NATIVE AMERCAN

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On this episode of Looking Back, Tom Cairns exposes the muderous past of a number of well-known white settlers in northern California - with particular focus on one of the most notorious, Benjamin Kelsey. 


US FWS

Along the banks of the Trinity River, Jennifer Bell and Yadao Inong discuss traditional harvest of pacific lamprey, often referred to as eels. Yadao and Jennifer's conversation ranges from the cultural context of 'eel' harvest to delicious ways to eat these ecologically important river residents.


Wiyot Filmmaker, Michelle Hernandez on Her Film, DOUK

Aug 20, 2018

Michelle Hernandez is a Wiyot tribal member and grew up on the Table Bluff Reservation. She has a soon to be released film titled DOUK, about a family that faces the abduction of their daughters to one of the many Native boarding schools in early 20th century America.

Douk is a historical fiction drama based in the 1910’s era. It tells the story of a young Native girl, Irene, who deals with a difficult reality of her and her sister being taken away from their family and sent to boarding school, where they will be assimilated into the western culture. This means that once this happens, they will no longer be able to practice their language, culture, and traditions. 

Looking Back: Cattle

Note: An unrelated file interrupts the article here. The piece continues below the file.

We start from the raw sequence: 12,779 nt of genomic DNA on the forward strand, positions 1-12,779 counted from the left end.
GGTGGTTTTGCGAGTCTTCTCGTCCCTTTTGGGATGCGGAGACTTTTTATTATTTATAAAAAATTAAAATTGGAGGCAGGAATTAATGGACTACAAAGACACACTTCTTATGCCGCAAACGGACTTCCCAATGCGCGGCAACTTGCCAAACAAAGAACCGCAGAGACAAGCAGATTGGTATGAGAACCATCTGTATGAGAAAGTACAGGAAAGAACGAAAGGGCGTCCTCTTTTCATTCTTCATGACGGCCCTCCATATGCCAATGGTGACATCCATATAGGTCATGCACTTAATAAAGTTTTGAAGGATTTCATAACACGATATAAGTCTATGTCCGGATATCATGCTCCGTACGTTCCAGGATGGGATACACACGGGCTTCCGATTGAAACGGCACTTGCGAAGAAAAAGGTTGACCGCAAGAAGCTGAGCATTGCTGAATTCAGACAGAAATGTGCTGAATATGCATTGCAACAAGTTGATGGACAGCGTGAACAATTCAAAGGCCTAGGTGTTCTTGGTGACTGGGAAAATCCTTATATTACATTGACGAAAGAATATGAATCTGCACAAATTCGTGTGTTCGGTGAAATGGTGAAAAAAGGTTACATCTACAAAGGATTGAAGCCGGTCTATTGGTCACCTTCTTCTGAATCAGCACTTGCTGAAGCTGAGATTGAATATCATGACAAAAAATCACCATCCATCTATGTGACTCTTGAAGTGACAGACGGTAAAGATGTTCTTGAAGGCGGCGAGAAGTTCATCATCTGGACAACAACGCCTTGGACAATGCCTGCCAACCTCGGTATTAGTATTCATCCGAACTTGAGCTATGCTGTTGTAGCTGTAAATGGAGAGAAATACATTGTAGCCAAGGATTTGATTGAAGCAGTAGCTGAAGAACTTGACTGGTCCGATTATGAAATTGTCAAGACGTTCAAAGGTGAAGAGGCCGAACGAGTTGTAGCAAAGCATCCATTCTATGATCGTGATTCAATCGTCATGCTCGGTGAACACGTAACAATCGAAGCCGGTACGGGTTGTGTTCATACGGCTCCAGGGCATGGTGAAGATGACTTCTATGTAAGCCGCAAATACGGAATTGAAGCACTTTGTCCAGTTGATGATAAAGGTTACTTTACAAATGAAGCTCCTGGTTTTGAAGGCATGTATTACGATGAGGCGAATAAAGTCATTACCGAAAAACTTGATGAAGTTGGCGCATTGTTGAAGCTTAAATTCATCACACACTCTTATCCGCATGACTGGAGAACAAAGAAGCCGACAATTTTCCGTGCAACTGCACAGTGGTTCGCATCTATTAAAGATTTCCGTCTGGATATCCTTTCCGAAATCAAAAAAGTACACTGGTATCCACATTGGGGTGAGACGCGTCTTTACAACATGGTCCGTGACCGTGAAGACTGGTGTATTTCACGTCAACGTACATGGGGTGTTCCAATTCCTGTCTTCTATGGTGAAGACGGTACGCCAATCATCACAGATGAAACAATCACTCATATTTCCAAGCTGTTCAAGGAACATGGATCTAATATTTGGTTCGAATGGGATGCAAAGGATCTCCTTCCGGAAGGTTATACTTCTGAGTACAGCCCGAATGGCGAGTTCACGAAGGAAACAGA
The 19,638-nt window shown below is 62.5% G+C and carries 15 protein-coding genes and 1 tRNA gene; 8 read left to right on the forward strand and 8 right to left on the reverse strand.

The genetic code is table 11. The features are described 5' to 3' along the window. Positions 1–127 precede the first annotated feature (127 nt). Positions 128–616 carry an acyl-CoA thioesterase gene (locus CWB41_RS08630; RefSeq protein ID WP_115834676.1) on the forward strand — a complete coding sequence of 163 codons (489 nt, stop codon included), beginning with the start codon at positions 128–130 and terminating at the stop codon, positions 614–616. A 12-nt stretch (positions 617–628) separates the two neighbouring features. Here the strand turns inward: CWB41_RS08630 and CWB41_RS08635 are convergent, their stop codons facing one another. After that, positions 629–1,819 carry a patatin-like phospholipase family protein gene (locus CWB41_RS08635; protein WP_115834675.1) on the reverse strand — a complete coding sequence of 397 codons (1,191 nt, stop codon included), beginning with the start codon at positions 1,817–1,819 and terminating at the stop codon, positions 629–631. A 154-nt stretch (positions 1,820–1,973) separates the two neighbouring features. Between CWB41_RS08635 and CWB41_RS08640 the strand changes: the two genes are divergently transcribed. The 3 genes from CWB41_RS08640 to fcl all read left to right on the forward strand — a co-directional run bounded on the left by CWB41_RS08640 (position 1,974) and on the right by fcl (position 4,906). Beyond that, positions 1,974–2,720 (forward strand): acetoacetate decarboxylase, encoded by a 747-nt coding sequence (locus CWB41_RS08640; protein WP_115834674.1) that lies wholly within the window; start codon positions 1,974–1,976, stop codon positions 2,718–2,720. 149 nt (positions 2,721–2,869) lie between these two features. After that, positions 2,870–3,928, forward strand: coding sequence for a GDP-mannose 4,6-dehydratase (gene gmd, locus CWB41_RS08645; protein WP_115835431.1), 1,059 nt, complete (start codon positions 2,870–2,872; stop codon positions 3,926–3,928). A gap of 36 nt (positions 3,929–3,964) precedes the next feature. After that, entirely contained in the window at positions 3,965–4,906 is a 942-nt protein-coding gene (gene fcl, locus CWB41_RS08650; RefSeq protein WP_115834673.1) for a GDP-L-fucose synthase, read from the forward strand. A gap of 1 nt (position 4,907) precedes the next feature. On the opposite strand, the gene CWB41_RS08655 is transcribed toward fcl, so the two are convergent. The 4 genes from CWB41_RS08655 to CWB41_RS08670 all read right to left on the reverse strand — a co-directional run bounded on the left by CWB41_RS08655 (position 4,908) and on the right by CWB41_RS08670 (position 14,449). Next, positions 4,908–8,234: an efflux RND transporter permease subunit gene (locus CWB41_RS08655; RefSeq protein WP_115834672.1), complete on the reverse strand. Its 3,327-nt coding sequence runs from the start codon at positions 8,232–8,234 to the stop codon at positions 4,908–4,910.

Aug 9, 2018
humboldt made

Tom Cairns highlights some local Northwest history.

This segment focuses on initial livestock herding in the region and the impacts upon Native communities and the landscape.


Salmon People in an Era of Ecological Colonialism

Jul 5, 2018
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“When we call ourselves salmon people, that’s very literal in our purpose to take care of salmon. So that means the river and the forest, and all of these other things that create salmon habitat. So if the salmon aren’t here, I think that’s a very cosmological violence – like striping identity, striping purpose.”

Scott Greacen, Conservation Director for Friends of the Eel River is joined by Kaitlin Reed, Yurok Tribal member and PhD candidate in Native American Studies at UC Davis. Katilin is studying Native American land and water rights, traditional ecological knowledge, and environmental conflict. Her dissertation research explores the impacts of marijuana cultivation on Yurok Tribal lands with a focus on tribal sovereignty and environmental justice.

 "We can all contribute to something greater than ourselves. Ceremony is bigger than the individuals and has its own spirit." Lyn Risling is a painter, illustrator, educator and author of the new book Coyote At The Big Time, which takes young readers to a Native California Big Time, with Coyote as their guide. Lyn Risling’s beautiful illustrations depict the diversity of traditions that continue to thrive throughout the state.


California WaterBlog

On this week's Food For Thought, Jennifer Bell continues the discussion about traditional Tribal foods with Yurok basketweaver Lena Hurd.

From baynuts and seaweed to the abundance in the rivers, Lena shares the harvest from Yurok Country.


Yurok Tribe

Food For Thought continues to highlight traditional Native foods. 

Yurok basketweaver Lena Hurd joins Jennifer Bell to talk about harvesting and preparing acorns for acorn mush. 


Wiyot Tribe

Tending the Wild...

Adam Canter, botanist with the Table Bluff Natural Resouces Department joins Jennifer Bell for another discussion about the cultivation of traditional Wiyot foods and on-going restoration efforts. 


Brittany Britton Explores Cross-Sections of Cultures

May 28, 2018

Hupa multi-media artist and College of the Redwoods Art History educator, Brittany Britton talks about how living in Hoopa influences her art and how she addresses cross-sections of  gender and cultural identity.